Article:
I couldn’t sleep and I was up at an astonishingly early hour this morning. So I gave up and headed towards the office. Being so early, BBC World Service was on (I am a bit of an NPR junkie). One of their taglines was “for an increasingly connected world.” It made me think about connections in general. The technological connections are amazing. Entomologists from around the world can connect and collaborate. Entomological information can be spread along the continuum from researchers to to school kids. Crowdfunding supports insect research and citizen scientist help collect data from all over. Driving in, I watched as the insects getting picked up by my high beams looked like shooting stars whizzing by and I recalled an article one of my friends sent me last week about mayflies. The headline reads “Swarm of Bugs Shuts Down Iowa Bridge“. A little bit alarmist and needless to say they aren’t bugs; mayflies are in the order Ephermeroptera, not Hemiptera. But we can get news like this now and the preponderance of entomological information on the net is kinda astounding when you think of it. We now have access to so much information when it comes to entomology, much of it sound and reliable. Admittedly, some of it alarmist, inaccurate, and generally not so great. But this connectivity means we can relate entomology to so many other things like Garrison Keillor relating everything to rhubarb pie. Spiders and space, scorpions and medicine, beetles and art, the list is endless. This year’s national ESA meeting is connected to the soil sciences and next year in conjunction with the International Congress of Entomology.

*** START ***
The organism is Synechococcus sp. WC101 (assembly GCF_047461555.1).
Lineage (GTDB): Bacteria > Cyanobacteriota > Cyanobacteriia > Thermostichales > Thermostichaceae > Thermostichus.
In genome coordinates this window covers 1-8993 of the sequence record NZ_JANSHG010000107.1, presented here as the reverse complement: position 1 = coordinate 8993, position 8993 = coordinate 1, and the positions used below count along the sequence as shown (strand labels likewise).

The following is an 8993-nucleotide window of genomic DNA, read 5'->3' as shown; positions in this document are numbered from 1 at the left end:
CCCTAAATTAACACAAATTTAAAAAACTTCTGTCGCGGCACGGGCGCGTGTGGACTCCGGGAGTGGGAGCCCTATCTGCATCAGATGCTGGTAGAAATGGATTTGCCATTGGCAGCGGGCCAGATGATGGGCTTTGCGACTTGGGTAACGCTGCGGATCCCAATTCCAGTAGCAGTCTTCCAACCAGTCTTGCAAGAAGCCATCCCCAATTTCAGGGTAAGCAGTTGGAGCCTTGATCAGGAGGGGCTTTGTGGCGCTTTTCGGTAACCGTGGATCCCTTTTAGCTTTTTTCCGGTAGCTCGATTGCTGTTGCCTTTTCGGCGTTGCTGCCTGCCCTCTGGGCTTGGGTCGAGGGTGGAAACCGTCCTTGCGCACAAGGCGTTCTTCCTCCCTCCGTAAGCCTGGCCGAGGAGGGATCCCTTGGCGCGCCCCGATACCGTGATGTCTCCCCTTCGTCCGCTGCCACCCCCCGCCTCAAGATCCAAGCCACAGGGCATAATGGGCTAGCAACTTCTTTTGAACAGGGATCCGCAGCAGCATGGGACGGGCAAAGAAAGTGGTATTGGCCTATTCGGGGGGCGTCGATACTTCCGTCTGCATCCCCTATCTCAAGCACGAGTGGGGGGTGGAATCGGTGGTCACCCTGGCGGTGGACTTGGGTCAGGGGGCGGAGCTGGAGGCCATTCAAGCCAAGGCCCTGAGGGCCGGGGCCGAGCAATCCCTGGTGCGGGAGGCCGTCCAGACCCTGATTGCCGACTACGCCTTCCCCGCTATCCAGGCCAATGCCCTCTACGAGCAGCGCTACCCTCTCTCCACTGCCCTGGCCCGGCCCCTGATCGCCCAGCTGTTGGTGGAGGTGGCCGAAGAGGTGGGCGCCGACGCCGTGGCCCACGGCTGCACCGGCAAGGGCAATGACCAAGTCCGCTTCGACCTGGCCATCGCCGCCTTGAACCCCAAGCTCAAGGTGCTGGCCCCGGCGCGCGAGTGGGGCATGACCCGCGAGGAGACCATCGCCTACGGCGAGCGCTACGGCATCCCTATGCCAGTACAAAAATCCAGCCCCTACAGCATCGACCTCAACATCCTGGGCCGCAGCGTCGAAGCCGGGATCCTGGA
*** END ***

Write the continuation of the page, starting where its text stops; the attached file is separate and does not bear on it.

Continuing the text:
Part of my goal with this site is to connect people to the wonderful world of entomology. So connect with your friends by sharing this, get them sucked in to this entomological awesomeness!
I am going to go connect with another cup of tea and a piece of rhubarb pie. Caffeine is my friend….